The Optimal Hospital Part I

As I explored New Orleans for the first time, a sense of authenticity struck me. Everything about the city whether cuisine, paintings, shops, music jams or second line parades seemed to come from the heart. Everyone is in the moment and wants to share it. When I thought my trip couldn’t get any better, I stumbled upon the digital health innovation nirvana implemented by Ochsner Health System all around the city.

During a long jolly and warm night roaming around Frenchmen street, I met Henry Gould, a software engineer with innovation Ochsner (iO),  an innovation lab and accelerator created by Ochsner Health System. We stood in a jazz club’s balcony and as the band played an acoustic cover of the classic WhenThe SaintsGo Marching In, Henry explained how their team has complete autonomy over a cardiology unit, and are given the budget to experiment freely with mobile health technologies. Coming from San Francisco, and having interviewed many of the incredible companies on both coasts, I was skeptical but very intrigued.

I set up an interview with Jonathan Wilt, Assistant Vice President & Chief Technology Officer  of iO, and six weeks later I flew back to New Orleans. I was also just in time to see Stevie Wonder and Buddy Guy live at Jazz Fest!

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Ochsner Medical Center in Louisiana is a non-profit, 609-bed general medical and surgical teaching facility. The innovation office where Henry, Jonathan and the rest of the team works is setup very similarly to a Silicon Valley start-up. Pin boards, agile post-it notes, multiple giant screens with colorful lines of code, no walls or cubicles– everyone in the room is facing the rest of the team and lots of dialogue going back and forth amidst an exciting work atmosphere.

The team is 18 people strong, with a mix of software engineers and pharmacists. They are fully endorsed and led by Dr. Richard Milani whose vision is to completely reimagine the way Ochsner’s patients receive treatment. The team has many exciting initiatives, but this piece is about how they are redesigning the process of what it means to be a cardiac patient at Ochsner.

The reimagined process goes as follows:

  • The Patient is Admitted to the Optimal Hospital Cardiology Unit

The hospital is a hectic and draining place which we all dread, and the iO is making both subtle and overt tweaks in their wing to change that. First off, the patients receive wireless monitors for continuous monitoring of heart rate from their rooms. There are no wires or probes, and that also means that the nurses do not have to walk in on the patient to measure vital data. The data measured is synced to Epic, the electronic medical record, and shows up in the nurse’s office.

The team is also optimizing the patient’s sleep. Instead of having a nurse draw lab results at 4 am in the morning, the nurse spares the patient any sleep interruptions and draws them at 6 am instead. They also have switched the typical bright white glaring lights to softer red lights for night time.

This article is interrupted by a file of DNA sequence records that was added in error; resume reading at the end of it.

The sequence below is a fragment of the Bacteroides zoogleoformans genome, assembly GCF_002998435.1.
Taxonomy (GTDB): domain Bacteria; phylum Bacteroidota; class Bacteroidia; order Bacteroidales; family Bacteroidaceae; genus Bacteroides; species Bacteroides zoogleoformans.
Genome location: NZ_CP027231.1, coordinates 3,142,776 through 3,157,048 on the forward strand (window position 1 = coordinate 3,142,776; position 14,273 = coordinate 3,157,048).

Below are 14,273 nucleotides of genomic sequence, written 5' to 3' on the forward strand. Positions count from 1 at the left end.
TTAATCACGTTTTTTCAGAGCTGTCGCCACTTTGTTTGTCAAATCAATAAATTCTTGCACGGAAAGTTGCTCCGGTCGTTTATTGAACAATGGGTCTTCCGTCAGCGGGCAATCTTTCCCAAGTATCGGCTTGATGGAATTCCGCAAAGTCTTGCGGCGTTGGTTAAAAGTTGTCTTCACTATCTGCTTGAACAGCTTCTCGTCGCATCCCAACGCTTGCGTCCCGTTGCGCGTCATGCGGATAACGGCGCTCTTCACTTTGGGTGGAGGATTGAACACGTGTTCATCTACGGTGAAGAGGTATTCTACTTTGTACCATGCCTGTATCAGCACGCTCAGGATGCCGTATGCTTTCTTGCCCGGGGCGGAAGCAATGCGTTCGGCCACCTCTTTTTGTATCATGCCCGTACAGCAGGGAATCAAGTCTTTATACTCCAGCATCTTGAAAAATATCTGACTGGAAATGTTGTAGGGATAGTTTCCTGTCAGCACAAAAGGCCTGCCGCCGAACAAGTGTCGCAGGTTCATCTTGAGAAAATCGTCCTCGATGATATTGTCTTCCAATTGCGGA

A sound sensor in the hallway collects information about how much noise the patient is exposed to and if there is a certain pattern which they can modify to make for a more convenient and relaxing patient experience.

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Henry showing me the Optimal Hospital Cardiology Unit with wireless sensors, mobile monitoring and hallway sound analysis

  • On discharge, the patient visits the O Bar

Being a digital medicine nerd, this is my favorite part. The team has set up an Apple Store-esque O Bar which holds all the biosensors, fitness trackers and vital data monitors I can think of. Patients are greeted by a health tech expert, which helps them choose the right device, sets it up for them and trains them on how to use it. This prepares the patient for Ochsner’s home-based follow up.

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The O Bar in Action:

  • Home-based follow up rather than inefficient appointments.

Most patients with heart problems are provided with a wireless scale to measure their weight on a daily basis from home, and it is directly uploaded into Epic. In addition, the team of pharmacist clinicians (hired by the iO team) follows up every 2-3 weeks to make sure they are on track with medications. This way the contact points with the patients are far more than what normally happens with 3-6 month appointment intervals. When the time comes for appointments, patients are sent a text message reminder.

Learning about Ochsner’s implementation of these programs gave me hope. What is being talked about in Health 2.0 conferences can be implemented in meaningful ways that make both patients and clinicians have a healthier, efficient and more convenient experience of healthcare. In the same vein of everything that is unique about New Orleans, the iO team definitely approaches digital medicine in a very authentic way worth studying.

Although a rainstorm hit Louisiana the next day and rained over my Stevie Wonder and Buddy Guy plans, I was far from disappointed because what I had learned from Jonathan and Henry had already made the trip worth it. To learn more about the business model and details of their innovation strategy, check out Part II of this piece with my full interview with Jonathan Wilt.

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